I'll have to try one of those whip finishers you guys are talking about; I must admit, the one part of my tying that needs the practice is using a whip-finishing tool. I'll have a look at Hunter's and see what's cooking. I finish my flies with (gasp) a few overhand knots... and they look fine and are very durable. Still, I'd still like to learn to whip finish.
John - I had to do a double take on that fly. At first, I thought the tail was olive-dyed deer hair... that would be an interesting pattern. Oh, and frankly I don't think that the fish really care if the hackle is a bit too long; bass, for instance, aren't noted for being picky about such things.
|11-19-2003 03:24 PM|
Why go through all the trouble to have everything optimized for maximum efficiency only to have to pick up a tool to tie a simple knot?
The best whip finisher is at the end of your arm. You don't need to pick it up because it's right there (or left there depending on your perrogative). It was free. If you lose it, you have other problems to worry about besides finishing the head of a fly. Accuracy, as it pertains to finishing the head of a fly, is moreso a trait of the user not the tool, in my opinion. The hand whip-finish is vastly more versatile than any tool on the market. As an example I offer the scenario of performing a whip finish at the end of a Carrie Stevens streamer hook, or any long-shank hook for that matter, or over a bullethead with rubber hackle hanging out or, well, you get the point. The hand whip-finish is also faster, hands down, no pun intended.
For me, about the only advantages I see a tool having over my fingers is that it doesn't have callouses or anything else that frays thread. Given a few more years and the potential dwindling nimbleness of the digits, I might have to get a tool to combat arthritis. We'll see. Maybe by then they'll have one with batteries so it'll be faster than my manual thread manipulation.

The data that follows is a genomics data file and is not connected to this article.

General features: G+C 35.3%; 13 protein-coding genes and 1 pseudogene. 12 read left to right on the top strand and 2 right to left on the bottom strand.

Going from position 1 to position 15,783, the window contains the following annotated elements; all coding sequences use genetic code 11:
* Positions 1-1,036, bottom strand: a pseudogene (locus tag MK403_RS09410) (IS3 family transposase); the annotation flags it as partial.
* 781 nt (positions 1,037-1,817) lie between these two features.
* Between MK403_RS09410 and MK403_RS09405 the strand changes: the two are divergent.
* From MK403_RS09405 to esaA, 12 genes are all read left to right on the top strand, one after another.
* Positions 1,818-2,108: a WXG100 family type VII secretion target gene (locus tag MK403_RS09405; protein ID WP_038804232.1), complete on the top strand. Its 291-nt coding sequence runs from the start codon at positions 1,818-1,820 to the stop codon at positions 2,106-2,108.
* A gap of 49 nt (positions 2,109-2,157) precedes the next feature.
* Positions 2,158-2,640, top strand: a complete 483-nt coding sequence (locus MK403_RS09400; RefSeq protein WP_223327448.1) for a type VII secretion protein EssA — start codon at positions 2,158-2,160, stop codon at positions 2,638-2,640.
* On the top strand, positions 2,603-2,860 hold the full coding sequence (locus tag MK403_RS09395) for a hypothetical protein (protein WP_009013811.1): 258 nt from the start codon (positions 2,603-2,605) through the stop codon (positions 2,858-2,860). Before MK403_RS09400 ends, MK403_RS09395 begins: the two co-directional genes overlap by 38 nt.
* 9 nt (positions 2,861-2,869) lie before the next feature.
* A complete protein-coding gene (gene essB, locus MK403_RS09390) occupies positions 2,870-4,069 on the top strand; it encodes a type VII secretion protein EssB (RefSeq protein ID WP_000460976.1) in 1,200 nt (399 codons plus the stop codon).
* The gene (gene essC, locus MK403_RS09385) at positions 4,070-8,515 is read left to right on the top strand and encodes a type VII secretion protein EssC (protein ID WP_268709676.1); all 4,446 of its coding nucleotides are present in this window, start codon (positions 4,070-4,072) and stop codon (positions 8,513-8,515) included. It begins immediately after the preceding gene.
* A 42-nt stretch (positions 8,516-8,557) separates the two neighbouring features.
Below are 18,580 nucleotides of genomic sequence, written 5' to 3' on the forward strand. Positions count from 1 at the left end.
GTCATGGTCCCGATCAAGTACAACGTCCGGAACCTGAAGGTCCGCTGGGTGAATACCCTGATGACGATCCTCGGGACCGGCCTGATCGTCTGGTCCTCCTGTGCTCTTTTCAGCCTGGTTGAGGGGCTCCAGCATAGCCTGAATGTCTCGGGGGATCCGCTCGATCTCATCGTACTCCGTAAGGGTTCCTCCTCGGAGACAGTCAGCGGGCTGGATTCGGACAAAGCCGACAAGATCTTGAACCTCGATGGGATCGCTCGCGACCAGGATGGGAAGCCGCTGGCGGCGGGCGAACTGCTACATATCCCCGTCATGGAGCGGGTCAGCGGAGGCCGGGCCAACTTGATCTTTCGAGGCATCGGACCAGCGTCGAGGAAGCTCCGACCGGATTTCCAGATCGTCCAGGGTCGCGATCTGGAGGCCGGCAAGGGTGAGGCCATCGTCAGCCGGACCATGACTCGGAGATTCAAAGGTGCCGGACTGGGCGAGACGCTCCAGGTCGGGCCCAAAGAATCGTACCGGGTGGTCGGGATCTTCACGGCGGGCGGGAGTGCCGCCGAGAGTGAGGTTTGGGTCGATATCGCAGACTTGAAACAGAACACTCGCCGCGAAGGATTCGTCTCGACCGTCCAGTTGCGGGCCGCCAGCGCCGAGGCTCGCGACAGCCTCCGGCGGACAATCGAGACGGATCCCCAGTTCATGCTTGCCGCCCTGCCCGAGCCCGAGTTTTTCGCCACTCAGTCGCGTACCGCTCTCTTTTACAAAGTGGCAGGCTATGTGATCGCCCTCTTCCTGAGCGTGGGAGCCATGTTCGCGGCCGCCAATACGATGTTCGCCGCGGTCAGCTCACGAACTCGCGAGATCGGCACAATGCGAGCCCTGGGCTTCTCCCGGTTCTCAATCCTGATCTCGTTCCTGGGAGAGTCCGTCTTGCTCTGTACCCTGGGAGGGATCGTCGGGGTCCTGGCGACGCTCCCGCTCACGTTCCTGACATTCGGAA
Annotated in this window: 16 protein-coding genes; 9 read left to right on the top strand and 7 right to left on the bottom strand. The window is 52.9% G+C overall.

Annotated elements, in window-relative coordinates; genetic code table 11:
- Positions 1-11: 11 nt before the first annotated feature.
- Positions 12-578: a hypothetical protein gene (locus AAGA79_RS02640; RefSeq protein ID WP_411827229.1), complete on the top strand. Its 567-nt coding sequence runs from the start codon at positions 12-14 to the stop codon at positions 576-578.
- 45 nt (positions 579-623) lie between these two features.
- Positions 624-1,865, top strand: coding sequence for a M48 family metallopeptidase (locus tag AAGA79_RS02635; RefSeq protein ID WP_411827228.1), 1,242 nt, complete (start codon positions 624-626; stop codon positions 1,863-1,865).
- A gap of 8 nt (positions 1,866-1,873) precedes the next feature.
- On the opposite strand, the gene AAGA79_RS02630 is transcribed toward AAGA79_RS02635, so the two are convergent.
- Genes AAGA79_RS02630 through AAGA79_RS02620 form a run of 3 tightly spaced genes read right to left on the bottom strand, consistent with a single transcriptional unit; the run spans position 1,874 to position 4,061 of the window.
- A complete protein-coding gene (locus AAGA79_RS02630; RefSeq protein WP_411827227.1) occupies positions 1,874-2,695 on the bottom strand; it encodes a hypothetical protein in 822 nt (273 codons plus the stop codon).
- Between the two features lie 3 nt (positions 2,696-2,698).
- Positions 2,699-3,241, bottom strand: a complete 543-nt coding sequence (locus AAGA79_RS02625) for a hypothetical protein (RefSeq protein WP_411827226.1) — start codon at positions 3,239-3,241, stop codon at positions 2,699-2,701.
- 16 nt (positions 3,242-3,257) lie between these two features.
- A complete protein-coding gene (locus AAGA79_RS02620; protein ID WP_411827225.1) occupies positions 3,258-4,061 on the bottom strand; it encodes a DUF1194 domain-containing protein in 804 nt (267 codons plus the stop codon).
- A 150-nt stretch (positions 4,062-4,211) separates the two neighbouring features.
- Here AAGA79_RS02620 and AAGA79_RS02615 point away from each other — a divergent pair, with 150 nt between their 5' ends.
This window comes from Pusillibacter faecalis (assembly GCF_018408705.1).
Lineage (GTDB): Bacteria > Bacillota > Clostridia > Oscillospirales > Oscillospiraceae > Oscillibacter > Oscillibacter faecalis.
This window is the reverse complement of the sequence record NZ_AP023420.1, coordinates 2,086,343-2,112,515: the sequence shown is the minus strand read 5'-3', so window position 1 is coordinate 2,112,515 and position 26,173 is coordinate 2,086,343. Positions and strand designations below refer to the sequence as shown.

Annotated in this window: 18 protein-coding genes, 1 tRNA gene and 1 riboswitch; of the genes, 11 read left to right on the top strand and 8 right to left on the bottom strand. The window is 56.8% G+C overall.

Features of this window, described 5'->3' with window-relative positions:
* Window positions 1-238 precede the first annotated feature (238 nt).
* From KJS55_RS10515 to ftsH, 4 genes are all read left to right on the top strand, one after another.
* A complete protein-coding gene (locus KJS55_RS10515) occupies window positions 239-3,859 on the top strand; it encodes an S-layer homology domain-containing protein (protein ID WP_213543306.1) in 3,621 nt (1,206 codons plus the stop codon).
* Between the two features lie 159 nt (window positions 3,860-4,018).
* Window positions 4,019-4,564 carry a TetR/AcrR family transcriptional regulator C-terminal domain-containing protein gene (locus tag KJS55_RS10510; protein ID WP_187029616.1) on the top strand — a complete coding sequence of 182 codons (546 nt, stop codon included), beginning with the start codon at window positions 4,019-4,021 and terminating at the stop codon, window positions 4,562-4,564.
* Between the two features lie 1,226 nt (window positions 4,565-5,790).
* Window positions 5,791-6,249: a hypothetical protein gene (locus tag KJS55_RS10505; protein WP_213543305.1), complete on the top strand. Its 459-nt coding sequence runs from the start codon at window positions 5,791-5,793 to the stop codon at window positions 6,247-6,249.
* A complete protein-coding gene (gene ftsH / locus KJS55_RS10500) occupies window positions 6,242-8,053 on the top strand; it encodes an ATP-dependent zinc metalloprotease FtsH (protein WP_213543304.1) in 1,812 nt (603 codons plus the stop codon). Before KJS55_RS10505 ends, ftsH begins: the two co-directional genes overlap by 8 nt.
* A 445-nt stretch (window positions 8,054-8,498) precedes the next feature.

|11-17-2003 01:04 PM|
A.K.A as personal oddity!
When I started tying many many moons ago, we were of modest means so my Dad (and I learned this form him, among many other things) would be extremely frugal.
I mean close to being cheap, one thing that has stuck with me over the yeras is working real hard at maximizizing every inch or pinch or dubb of material and creating the tools that we could not afford. I still "make" a lot of my tying material(s) no longer to be so frugal but just for the fun of it.
Being an avid hunter as well as FFsher, I have an extensive collection of deer, moose, elk and caribou hair, of various lengths, coarseness, and color! More than I'll ever be able to use in 999 lifetimes, But what the heck, it's an obsession right? Or oddity!
|11-17-2003 11:24 AM|
I have to agree with flytyer here....the Matarelli finisher is far faster than doubling over a piece of 4X.
My idiosyncracies? If I'm not fishing, then I'm tying. And if I'm not tying, then I'm fishing. And if I'm not doing either one, chances are that I'm thinking about them.
I suppose that my one habit for years was that I couldn't wrap my mind around the concept of "less is more", especially when it came to thread wraps. For some time my ties were too bulky, but I thought that I'd be compromising durability if I reduced the thread wraps. Then I eventually put some faith in the advice of others, turned a corner, and began to make flies with the right proportions without compromising durablity. Eureka!
My other habits include having a ball game of some sort on the tube (but not to the point of distraction), occasionally having a cold beer (but not to the point of sloppy tying), and putting things back so I can find them later (but not to the point of being immaculate).
|11-16-2003 05:01 PM|
I respectfully disagree on the use of a whip finisher being slower than using the loop method, or the hand/finger method of tying a whip finish. The Materelli style whip finisher will tie the whip finish faster and place it more accurately than either the loop or hand methods. All it takes is a little practice.
I will grant you that the vast majority of whip finishers on the market, which are copies of the Thompson whip finisher, are slow and clumsy compared to the loop method or hand/finger methods. The Materelli style whip finishers are in a different category altogether than the Thompson style ones and allow you to produce the whip finish very quickly and accurately.
|11-16-2003 09:16 AM|
|SDHflyfisher||neat little trick same thing someone would do with guide wrappings|